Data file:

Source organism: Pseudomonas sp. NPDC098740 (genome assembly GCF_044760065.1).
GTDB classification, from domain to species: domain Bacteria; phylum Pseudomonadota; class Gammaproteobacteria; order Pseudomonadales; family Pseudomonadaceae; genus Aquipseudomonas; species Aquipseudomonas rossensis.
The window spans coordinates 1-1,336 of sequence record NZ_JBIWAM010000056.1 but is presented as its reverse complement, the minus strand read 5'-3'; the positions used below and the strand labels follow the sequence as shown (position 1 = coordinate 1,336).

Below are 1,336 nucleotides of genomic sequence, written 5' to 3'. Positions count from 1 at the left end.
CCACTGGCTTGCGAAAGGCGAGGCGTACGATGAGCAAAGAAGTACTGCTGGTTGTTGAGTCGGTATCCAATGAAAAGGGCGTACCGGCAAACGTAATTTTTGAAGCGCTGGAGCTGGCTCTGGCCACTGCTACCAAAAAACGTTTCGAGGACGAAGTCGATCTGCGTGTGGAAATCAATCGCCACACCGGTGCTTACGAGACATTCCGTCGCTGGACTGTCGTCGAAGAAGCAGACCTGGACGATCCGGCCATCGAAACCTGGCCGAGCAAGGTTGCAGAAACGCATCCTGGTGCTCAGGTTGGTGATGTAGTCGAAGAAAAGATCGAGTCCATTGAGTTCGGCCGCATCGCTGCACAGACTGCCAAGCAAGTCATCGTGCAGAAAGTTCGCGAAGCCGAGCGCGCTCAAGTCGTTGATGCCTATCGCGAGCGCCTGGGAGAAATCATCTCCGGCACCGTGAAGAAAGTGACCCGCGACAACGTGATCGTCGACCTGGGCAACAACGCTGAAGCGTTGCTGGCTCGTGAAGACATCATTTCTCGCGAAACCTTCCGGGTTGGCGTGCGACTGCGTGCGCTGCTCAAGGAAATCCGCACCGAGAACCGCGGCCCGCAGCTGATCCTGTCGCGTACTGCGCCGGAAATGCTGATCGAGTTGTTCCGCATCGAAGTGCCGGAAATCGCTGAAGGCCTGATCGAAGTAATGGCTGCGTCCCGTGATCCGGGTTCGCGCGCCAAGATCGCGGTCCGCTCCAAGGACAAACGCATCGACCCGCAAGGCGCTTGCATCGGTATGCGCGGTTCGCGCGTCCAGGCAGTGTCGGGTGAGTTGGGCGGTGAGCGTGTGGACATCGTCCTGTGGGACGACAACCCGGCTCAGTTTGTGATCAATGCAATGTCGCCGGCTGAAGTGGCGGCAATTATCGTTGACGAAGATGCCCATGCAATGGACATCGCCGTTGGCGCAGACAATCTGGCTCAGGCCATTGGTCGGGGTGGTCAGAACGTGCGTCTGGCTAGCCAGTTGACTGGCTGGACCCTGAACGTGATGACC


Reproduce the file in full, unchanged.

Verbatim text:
Source organism: Pseudomonas sp. NPDC098740 (genome assembly GCF_044760065.1).
GTDB classification, from domain to species: domain Bacteria; phylum Pseudomonadota; class Gammaproteobacteria; order Pseudomonadales; family Pseudomonadaceae; genus Aquipseudomonas; species Aquipseudomonas rossensis.
The window spans coordinates 1-1,336 of sequence record NZ_JBIWAM010000056.1 but is presented as its reverse complement, the minus strand read 5'-3'; the positions used below and the strand labels follow the sequence as shown (position 1 = coordinate 1,336).

Below are 1,336 nucleotides of genomic sequence, written 5' to 3'. Positions count from 1 at the left end.
CCACTGGCTTGCGAAAGGCGAGGCGTACGATGAGCAAAGAAGTACTGCTGGTTGTTGAGTCGGTATCCAATGAAAAGGGCGTACCGGCAAACGTAATTTTTGAAGCGCTGGAGCTGGCTCTGGCCACTGCTACCAAAAAACGTTTCGAGGACGAAGTCGATCTGCGTGTGGAAATCAATCGCCACACCGGTGCTTACGAGACATTCCGTCGCTGGACTGTCGTCGAAGAAGCAGACCTGGACGATCCGGCCATCGAAACCTGGCCGAGCAAGGTTGCAGAAACGCATCCTGGTGCTCAGGTTGGTGATGTAGTCGAAGAAAAGATCGAGTCCATTGAGTTCGGCCGCATCGCTGCACAGACTGCCAAGCAAGTCATCGTGCAGAAAGTTCGCGAAGCCGAGCGCGCTCAAGTCGTTGATGCCTATCGCGAGCGCCTGGGAGAAATCATCTCCGGCACCGTGAAGAAAGTGACCCGCGACAACGTGATCGTCGACCTGGGCAACAACGCTGAAGCGTTGCTGGCTCGTGAAGACATCATTTCTCGCGAAACCTTCCGGGTTGGCGTGCGACTGCGTGCGCTGCTCAAGGAAATCCGCACCGAGAACCGCGGCCCGCAGCTGATCCTGTCGCGTACTGCGCCGGAAATGCTGATCGAGTTGTTCCGCATCGAAGTGCCGGAAATCGCTGAAGGCCTGATCGAAGTAATGGCTGCGTCCCGTGATCCGGGTTCGCGCGCCAAGATCGCGGTCCGCTCCAAGGACAAACGCATCGACCCGCAAGGCGCTTGCATCGGTATGCGCGGTTCGCGCGTCCAGGCAGTGTCGGGTGAGTTGGGCGGTGAGCGTGTGGACATCGTCCTGTGGGACGACAACCCGGCTCAGTTTGTGATCAATGCAATGTCGCCGGCTGAAGTGGCGGCAATTATCGTTGACGAAGATGCCCATGCAATGGACATCGCCGTTGGCGCAGACAATCTGGCTCAGGCCATTGGTCGGGGTGGTCAGAACGTGCGTCTGGCTAGCCAGTTGACTGGCTGGACCCTGAACGTGATGACC